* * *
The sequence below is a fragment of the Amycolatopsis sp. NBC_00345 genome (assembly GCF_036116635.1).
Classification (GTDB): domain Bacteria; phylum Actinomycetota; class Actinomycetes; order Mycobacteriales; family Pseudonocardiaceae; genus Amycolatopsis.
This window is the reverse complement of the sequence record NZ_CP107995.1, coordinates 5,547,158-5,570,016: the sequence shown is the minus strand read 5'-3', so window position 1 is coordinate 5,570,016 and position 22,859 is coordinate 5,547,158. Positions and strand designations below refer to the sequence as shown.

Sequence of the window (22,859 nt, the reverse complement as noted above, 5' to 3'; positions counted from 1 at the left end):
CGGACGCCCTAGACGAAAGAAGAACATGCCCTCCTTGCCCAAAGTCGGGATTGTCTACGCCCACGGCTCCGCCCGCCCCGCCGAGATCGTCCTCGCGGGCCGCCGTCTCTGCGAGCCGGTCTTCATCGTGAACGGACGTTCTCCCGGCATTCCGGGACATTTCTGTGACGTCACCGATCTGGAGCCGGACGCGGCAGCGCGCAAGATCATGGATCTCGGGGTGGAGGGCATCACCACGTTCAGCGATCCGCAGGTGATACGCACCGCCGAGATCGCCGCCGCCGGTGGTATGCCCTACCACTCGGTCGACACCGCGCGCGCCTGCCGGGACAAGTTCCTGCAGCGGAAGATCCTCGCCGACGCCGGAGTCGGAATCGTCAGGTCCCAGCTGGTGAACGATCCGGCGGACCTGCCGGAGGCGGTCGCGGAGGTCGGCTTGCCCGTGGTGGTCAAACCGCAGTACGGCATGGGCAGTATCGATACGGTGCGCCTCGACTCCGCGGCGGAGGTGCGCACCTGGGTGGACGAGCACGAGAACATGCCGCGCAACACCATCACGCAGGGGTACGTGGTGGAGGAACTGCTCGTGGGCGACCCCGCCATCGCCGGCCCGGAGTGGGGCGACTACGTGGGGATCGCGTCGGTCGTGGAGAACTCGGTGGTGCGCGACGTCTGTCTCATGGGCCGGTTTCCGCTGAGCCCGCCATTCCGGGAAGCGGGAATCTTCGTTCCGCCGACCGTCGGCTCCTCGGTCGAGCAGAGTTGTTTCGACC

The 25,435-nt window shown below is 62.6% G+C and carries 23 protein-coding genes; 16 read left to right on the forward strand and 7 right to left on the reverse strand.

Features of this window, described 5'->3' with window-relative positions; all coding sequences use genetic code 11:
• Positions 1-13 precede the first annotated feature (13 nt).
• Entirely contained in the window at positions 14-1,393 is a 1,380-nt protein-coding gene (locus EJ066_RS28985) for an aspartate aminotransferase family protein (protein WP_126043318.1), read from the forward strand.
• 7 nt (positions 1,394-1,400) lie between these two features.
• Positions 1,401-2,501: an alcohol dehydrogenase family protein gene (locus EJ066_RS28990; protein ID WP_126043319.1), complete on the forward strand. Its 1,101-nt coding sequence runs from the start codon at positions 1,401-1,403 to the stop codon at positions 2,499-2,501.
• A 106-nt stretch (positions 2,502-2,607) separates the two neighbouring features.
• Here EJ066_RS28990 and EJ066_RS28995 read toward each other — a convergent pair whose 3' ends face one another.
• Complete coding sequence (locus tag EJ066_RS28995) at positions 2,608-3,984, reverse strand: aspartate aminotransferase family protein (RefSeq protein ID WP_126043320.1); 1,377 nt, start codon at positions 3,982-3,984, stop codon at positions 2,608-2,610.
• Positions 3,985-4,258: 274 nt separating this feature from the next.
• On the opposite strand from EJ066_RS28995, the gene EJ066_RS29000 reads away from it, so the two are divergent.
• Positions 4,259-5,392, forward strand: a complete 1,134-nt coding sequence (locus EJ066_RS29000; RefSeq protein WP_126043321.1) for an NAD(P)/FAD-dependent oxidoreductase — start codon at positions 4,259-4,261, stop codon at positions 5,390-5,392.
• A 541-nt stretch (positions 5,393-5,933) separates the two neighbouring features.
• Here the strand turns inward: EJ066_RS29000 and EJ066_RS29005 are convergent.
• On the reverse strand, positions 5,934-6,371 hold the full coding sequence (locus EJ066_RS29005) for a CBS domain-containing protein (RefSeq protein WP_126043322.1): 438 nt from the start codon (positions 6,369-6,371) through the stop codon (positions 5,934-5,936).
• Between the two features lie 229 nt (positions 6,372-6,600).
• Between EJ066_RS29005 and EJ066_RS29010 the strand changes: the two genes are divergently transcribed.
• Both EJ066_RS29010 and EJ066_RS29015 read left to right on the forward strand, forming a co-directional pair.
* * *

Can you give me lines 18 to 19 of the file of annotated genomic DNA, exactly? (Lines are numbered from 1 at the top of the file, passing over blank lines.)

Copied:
• A 541-nt stretch (positions 5,393-5,933) separates the two neighbouring features.
• Here the strand turns inward: EJ066_RS29000 and EJ066_RS29005 are convergent.